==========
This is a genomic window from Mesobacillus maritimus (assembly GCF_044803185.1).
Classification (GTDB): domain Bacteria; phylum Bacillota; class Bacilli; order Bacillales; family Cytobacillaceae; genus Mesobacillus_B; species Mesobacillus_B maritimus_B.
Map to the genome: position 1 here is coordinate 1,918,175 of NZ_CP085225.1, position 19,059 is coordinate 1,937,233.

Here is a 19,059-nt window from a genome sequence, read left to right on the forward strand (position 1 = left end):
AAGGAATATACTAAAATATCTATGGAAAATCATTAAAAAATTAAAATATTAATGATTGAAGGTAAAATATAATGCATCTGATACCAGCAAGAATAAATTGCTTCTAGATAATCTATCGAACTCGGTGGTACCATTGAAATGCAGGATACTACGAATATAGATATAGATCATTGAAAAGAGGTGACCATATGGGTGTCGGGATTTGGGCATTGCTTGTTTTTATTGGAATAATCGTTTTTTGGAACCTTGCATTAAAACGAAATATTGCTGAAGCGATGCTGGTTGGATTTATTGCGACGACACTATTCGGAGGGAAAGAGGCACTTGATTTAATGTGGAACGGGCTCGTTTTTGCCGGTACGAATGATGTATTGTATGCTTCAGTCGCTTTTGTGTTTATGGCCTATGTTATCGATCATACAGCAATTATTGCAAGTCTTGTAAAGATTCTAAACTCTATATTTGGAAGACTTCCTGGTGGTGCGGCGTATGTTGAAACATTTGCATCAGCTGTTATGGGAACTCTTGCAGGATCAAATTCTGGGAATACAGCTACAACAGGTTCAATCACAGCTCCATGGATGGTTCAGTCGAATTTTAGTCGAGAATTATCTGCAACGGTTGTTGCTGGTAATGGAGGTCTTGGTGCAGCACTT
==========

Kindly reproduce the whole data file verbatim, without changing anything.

This is a genomic window from Mesobacillus maritimus (assembly GCF_044803185.1).
Classification (GTDB): domain Bacteria; phylum Bacillota; class Bacilli; order Bacillales; family Cytobacillaceae; genus Mesobacillus_B; species Mesobacillus_B maritimus_B.
Map to the genome: position 1 here is coordinate 1,918,175 of NZ_CP085225.1, position 19,059 is coordinate 1,937,233.

Here is a 19,059-nt window from a genome sequence, read left to right on the forward strand (position 1 = left end):
AAGGAATATACTAAAATATCTATGGAAAATCATTAAAAAATTAAAATATTAATGATTGAAGGTAAAATATAATGCATCTGATACCAGCAAGAATAAATTGCTTCTAGATAATCTATCGAACTCGGTGGTACCATTGAAATGCAGGATACTACGAATATAGATATAGATCATTGAAAAGAGGTGACCATATGGGTGTCGGGATTTGGGCATTGCTTGTTTTTATTGGAATAATCGTTTTTTGGAACCTTGCATTAAAACGAAATATTGCTGAAGCGATGCTGGTTGGATTTATTGCGACGACACTATTCGGAGGGAAAGAGGCACTTGATTTAATGTGGAACGGGCTCGTTTTTGCCGGTACGAATGATGTATTGTATGCTTCAGTCGCTTTTGTGTTTATGGCCTATGTTATCGATCATACAGCAATTATTGCAAGTCTTGTAAAGATTCTAAACTCTATATTTGGAAGACTTCCTGGTGGTGCGGCGTATGTTGAAACATTTGCATCAGCTGTTATGGGAACTCTTGCAGGATCAAATTCTGGGAATACAGCTACAACAGGTTCAATCACAGCTCCATGGATGGTTCAGTCGAATTTTAGTCGAGAATTATCTGCAACGGTTGTTGCTGGTAATGGAGGTCTTGGTGCAGCACTT